On a chilly February morning in 1926, a caretaker, making his routine patrol of the city cemetery in Parral, Chihuahua, noticed something strange. The cement cover on one of the graves had been disturbed. Pieces of the casket were missing, and the body within was mutilated. Even more disturbing, the body had been decapitated and the head of the famous resident removed. It was the grave of Pancho Villa, the most infamous of all Mexican revolutionaries.
Three years earlier, Villa, in his well-known 1919 Dodge Roadster, was driving to his home in Parral. While he usually was accompanied by many bodyguards, this time he went with only four associates. As he passed a grove of trees, someone shouted out “Viva Villa!”
After that, seven riflemen appeared and fired more than forty bullets into the car. Nine bullets hit Villa; four went into his head. He died immediately. His body was found with his hand reaching for his gun. Three of the men in the car with him died. Ramon Contreras, who killed one of the murderers, escaped. He reported that Villa’s last words were “Don’t let it end like this. Tell them, I said something.” He was laid to rest in a municipal lot in a raised cement catafalque. On it, in white paint, was a brief notice: “Tumba del Gral. Francisco Villa. Parral, Chi.”
Despite the simplicity of the grave, Villa’s life was quite extraordinary. He came from a poor family, was drafted into the military as a common soldier, and managed, within a short time, to become the most renowned, and one of the most loved, and hated, generals of the Mexican Revolution. His life had been truly extraordinary. Besides his brilliant tactics and his numerous victories in battle, he also had a reputation for being hard-drinking, rough and tumble, and for sexual exploits unequaled by any previous Mexican leader.
Villa was fearless, some might even say reckless. One of his most notorious exploits was a raid on the town of Columbus, New Mexico, on March 9, 1916. The intent was to retrieve supplies for his army but, unfortunately, it resulted in the deaths not only of several of his men but of civilians in the United States. It was the only incursion by a foreign army on U.S. soil since the British, during the War of 1812. It provoked the ire of President Woodrow Wilson who ordered an expeditionary force to cross the Mexican border and hunt him down.
General John (“Blackjack”) Pershing assembled a punitive expeditionary force consisting primarily of cavalry and artillery. They were 6,000 men armed with machine guns, Springfield rifles, and automatic pistols. They searched for almost a year and found no sign of Villa, although they fought several skirmishes with his men. In February 1917, they were withdrawn to fight in Europe, after the U.S. entered World War I.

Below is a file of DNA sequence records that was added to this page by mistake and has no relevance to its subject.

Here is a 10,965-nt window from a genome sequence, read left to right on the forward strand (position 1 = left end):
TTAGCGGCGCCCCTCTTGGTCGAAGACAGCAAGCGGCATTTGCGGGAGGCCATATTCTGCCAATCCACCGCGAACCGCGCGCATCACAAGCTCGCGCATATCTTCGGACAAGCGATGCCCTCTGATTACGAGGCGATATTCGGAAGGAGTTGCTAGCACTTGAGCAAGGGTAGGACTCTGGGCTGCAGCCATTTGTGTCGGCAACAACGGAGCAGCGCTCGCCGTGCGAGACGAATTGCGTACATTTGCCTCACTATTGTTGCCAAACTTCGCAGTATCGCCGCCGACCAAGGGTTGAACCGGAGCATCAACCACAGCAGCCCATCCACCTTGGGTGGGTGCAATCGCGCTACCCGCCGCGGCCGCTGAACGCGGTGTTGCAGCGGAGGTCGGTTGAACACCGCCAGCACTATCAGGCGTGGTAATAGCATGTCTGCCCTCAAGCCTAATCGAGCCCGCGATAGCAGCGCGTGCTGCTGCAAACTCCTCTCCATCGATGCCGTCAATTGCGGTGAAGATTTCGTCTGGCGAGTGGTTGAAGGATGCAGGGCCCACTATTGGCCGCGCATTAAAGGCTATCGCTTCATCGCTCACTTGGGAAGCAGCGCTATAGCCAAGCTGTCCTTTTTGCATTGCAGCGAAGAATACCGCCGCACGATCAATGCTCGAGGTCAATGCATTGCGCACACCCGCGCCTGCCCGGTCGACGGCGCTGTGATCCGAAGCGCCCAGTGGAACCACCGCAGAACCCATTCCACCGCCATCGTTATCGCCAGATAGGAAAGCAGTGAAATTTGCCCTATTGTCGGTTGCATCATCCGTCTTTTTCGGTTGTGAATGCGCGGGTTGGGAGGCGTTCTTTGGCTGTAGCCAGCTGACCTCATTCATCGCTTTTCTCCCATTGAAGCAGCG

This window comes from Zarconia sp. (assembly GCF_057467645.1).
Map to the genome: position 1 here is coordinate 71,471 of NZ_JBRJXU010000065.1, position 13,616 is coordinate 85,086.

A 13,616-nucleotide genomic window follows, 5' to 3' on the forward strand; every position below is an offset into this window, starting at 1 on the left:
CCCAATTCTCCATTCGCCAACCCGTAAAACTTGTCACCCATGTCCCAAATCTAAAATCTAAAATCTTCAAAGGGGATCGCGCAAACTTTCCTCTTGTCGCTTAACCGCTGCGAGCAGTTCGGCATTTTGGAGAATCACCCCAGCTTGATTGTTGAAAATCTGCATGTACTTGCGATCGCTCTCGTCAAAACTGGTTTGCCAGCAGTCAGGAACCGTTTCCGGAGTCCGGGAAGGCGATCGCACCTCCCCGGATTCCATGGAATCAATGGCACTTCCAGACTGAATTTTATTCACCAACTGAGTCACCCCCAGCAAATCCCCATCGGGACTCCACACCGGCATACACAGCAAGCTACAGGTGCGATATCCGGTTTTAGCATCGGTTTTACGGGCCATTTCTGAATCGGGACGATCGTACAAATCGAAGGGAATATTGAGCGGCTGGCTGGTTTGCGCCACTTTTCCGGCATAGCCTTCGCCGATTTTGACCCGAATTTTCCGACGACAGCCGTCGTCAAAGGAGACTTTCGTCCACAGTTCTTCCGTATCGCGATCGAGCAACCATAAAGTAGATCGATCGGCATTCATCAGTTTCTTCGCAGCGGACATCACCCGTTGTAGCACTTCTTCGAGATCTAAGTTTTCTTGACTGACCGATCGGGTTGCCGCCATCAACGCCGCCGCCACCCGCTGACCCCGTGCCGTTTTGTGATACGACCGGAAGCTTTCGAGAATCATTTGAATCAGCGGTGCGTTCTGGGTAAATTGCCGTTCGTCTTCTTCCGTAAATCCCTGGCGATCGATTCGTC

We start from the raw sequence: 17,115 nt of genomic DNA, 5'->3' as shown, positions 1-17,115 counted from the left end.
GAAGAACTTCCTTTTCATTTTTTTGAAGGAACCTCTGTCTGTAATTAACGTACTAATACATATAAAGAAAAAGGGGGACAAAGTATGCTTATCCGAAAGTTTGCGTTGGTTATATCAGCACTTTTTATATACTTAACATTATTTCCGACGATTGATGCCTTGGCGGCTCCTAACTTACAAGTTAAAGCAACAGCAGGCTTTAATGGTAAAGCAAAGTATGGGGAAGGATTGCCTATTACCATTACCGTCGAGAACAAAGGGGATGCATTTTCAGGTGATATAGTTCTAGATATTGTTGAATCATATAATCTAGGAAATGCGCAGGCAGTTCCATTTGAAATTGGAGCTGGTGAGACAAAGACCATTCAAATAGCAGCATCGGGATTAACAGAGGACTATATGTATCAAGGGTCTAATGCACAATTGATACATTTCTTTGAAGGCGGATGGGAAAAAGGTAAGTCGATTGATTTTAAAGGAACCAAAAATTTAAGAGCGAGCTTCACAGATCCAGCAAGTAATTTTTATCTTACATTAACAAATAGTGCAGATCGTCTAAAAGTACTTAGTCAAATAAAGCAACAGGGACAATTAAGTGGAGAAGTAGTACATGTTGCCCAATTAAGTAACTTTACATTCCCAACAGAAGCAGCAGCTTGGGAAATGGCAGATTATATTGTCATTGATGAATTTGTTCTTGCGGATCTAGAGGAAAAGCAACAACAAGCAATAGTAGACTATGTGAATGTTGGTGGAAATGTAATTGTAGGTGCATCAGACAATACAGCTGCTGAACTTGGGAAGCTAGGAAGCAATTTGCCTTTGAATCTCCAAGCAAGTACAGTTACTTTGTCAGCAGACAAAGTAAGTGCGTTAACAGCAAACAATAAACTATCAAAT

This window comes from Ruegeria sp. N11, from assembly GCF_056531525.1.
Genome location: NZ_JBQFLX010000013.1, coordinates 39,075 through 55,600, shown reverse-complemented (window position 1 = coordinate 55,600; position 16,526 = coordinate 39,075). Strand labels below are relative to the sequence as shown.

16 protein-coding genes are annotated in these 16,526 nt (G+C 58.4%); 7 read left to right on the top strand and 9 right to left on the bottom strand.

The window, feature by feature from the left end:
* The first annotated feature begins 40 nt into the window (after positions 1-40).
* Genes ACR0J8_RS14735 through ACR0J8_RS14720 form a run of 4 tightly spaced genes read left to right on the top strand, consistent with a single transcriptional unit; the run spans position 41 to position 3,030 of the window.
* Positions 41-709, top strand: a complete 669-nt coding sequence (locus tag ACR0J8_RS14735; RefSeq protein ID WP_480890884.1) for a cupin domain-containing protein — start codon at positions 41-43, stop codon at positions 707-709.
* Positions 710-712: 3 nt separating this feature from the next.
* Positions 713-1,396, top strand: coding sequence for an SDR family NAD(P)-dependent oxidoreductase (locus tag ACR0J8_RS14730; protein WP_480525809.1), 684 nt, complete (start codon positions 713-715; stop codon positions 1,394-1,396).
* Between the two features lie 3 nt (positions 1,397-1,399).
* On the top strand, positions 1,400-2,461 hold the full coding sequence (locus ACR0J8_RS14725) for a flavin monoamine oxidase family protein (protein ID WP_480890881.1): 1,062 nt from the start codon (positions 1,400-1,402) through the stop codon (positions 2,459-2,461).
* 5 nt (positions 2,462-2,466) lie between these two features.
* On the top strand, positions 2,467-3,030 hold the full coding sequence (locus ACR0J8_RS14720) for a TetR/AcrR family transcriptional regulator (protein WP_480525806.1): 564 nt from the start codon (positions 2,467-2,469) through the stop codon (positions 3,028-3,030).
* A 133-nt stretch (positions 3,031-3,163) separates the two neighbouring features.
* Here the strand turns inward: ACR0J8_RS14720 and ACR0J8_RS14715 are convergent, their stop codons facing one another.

Villa, meanwhile, had parted ways with fellow revolutionary and later president, Venustiano Carranza, and had become engaged in a civil war. He was given amnesty in 1920, after the death of Carranza, and settled on a 25,000-acre farm with several hundred of his men and a generous pension. But he still had many enemies, especially among those generals who fought against him, including one Alvaro Obregon, a former Carranza ally, who ordered Villa killed.
Another friend of Obregon, who earlier had fought by Villa’s side but joined with the opposition and considered Villa a loose cannon, was the American soldier of fortune, Emil Holmdahl. He believed that Villa had hidden several million dollars’ worths of gold in the Sierra Madres. He had made several expeditions in search of the treasure but was unsuccessful.
On the night that Villa’s tomb was robbed, Holmdahl was suspiciously in Parral, Chihuahua. He was arrested by federal police the following day, along with a companion, and charged with vandalizing Villa’s grave. He was released after the intercession of an influential local rancher, Ben F. Williams. While Holmdahl never publicly admitted the decapitation and theft, a strong suspicion remains. According to the official biography of Williams, written by his daughter, Holmdahl told her father privately that he had stolen the head for a customer in the States.
A persistent rumor is that the trophy is now part of a ritual of the secret Skull and Bones Society at Yale University, an organization which has included many powerful officials in the U.S., and which has been under investigation for its arcane and questionable rituals.
In the 2004 Presidential campaign, an interviewer asked both former President Bush and Senator John Kerry about their membership in Skull and Bones, to which the President replied; “It’s so secret we can’t talk about it.”
Source: Northamerican Project
The Mazatlan Post